Amendment 9 would amend section 15(4)(b) of the Community Care (Delayed Discharges etc.) Act 2003 so as specifically to list a number of settings in relation to which a six-week restriction on the ability of regulations to require provision of personal care for free would remain. The hon. Member for Eddisbury described it as a probing amendment, and I understand that, although I think that Labour Members listened quite carefully to ensure that that was the case and that the Conservatives' position had not changed.

The list in amendment 9 is entirely inappropriate, as it includes some settings that are more appropriately described in the way that clause 1(2) describes them, and some settings that we would describe as falling within the notion of living at home-such as extra care housing, sheltered accommodation and warden-controlled accommodation, all of which are listed in the amendment.

My hon. Friend the Member for South Thanet spoke from his experience as a Minister in this Department, and from his own professional experience, when he described the importance of extra care housing. I very much share his view. I listened carefully to the concern
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expressed by the hon. Gentleman that there might be game-playing among care home owners trying to change the status of their homes- [ Interruption. ] That was indeed mentioned on Second Reading; if I said this on Second Reading, I am certainly happy to put it on the record again.

It is for the Care Quality Commission to register care homes and extra care housing. Only care homes that genuinely change the nature of the care they provide to create extra care housing would be registered as such. As my hon. Friend said, we do not need to write all that into the Bill, because we have a regulator to ensure that the kind of behaviour described by the hon. Gentleman would not happen. The right hon. Member for Charnwood gave the example of granny annexes. People living in such accommodation would also qualify for free personal care because they are not in residential care accommodation.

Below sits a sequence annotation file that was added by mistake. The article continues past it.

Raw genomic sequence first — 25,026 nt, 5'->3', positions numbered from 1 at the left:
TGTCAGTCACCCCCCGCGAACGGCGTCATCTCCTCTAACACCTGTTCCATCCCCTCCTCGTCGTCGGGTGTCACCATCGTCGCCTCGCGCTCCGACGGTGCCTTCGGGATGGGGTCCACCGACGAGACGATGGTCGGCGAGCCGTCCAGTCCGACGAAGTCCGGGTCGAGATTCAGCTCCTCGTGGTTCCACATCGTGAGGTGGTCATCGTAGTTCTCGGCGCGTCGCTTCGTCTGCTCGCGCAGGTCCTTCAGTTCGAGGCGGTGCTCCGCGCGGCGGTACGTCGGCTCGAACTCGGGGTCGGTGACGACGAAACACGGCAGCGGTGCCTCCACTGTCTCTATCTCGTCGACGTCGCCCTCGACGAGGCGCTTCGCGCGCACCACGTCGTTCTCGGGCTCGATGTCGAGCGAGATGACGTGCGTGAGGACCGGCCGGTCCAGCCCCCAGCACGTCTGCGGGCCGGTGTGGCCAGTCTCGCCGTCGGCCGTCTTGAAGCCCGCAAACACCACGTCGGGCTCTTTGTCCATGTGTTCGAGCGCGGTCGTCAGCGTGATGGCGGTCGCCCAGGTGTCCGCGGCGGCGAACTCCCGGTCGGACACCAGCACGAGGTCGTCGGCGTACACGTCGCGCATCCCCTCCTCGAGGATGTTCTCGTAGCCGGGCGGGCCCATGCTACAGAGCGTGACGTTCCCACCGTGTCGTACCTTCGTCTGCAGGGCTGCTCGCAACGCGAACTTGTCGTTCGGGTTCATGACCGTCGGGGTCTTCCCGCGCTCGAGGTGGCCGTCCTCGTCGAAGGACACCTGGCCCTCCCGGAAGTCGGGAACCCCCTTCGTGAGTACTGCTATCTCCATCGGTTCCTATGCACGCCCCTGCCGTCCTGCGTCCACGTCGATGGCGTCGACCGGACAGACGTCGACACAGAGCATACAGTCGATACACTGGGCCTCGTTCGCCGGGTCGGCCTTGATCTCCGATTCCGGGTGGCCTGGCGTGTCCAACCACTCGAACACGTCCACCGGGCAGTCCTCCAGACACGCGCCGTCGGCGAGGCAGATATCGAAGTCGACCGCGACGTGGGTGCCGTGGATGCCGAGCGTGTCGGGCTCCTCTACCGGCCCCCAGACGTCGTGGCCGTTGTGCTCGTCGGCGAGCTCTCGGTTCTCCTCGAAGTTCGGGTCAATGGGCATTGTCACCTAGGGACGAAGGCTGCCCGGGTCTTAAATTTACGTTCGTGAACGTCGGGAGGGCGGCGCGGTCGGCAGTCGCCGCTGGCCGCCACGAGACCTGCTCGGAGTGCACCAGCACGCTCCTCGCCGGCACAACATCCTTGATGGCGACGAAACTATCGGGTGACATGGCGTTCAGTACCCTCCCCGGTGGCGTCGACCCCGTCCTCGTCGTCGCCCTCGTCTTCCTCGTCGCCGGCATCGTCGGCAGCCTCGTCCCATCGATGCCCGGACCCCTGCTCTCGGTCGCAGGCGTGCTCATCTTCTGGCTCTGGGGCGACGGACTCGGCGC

The Bill does not list all types of accommodation. Its provisions are straightforward. Apart from the one circumstance of adult placements-we will discuss an amendment on that later-we have excluded anybody in a residential care home from qualifying for free personal care. Everybody else is included by default because they are not excluded. That is how the Bill is designed. It is an elegant way-my hon. Friend described it as such-of achieving the policy goal that we want to achieve, which is to provide for and help people with the greatest possible needs who are living in their own homes.

The right hon. Gentleman suggested that we have identified one group but ignored everybody else. The problem with his approach is that it would be a case of saying that we should either do everything or do nothing-that we should not introduce this extremely important measure to help people in the most need in their own homes. Why did we introduce a carers strategy? Why did we introduce a dementia strategy? Why did we introduce a strategy on valuing people with learning difficulties? We did those things because we are building on, improving and raising the quality of care step by step.

The hon. Member for Poole (Mr. Syms) indicated, as he did on Second Reading, that he favours the Green Paper. I am delighted that I have a convert from the Conservative party. Indeed, many of his colleagues praised quite lavishly the Green Paper, which is being considered with a view to transforming the whole system. I am proud to be the Minister of State standing at this Dispatch Box leading on the proposal to create a national care service-how good can it get?-but that does not mean that I am going to stand still while I am waiting for that to happen; I want change now, as well. Step by step, the building blocks towards creating a national care service are being put in place, and this measure is a key part of that.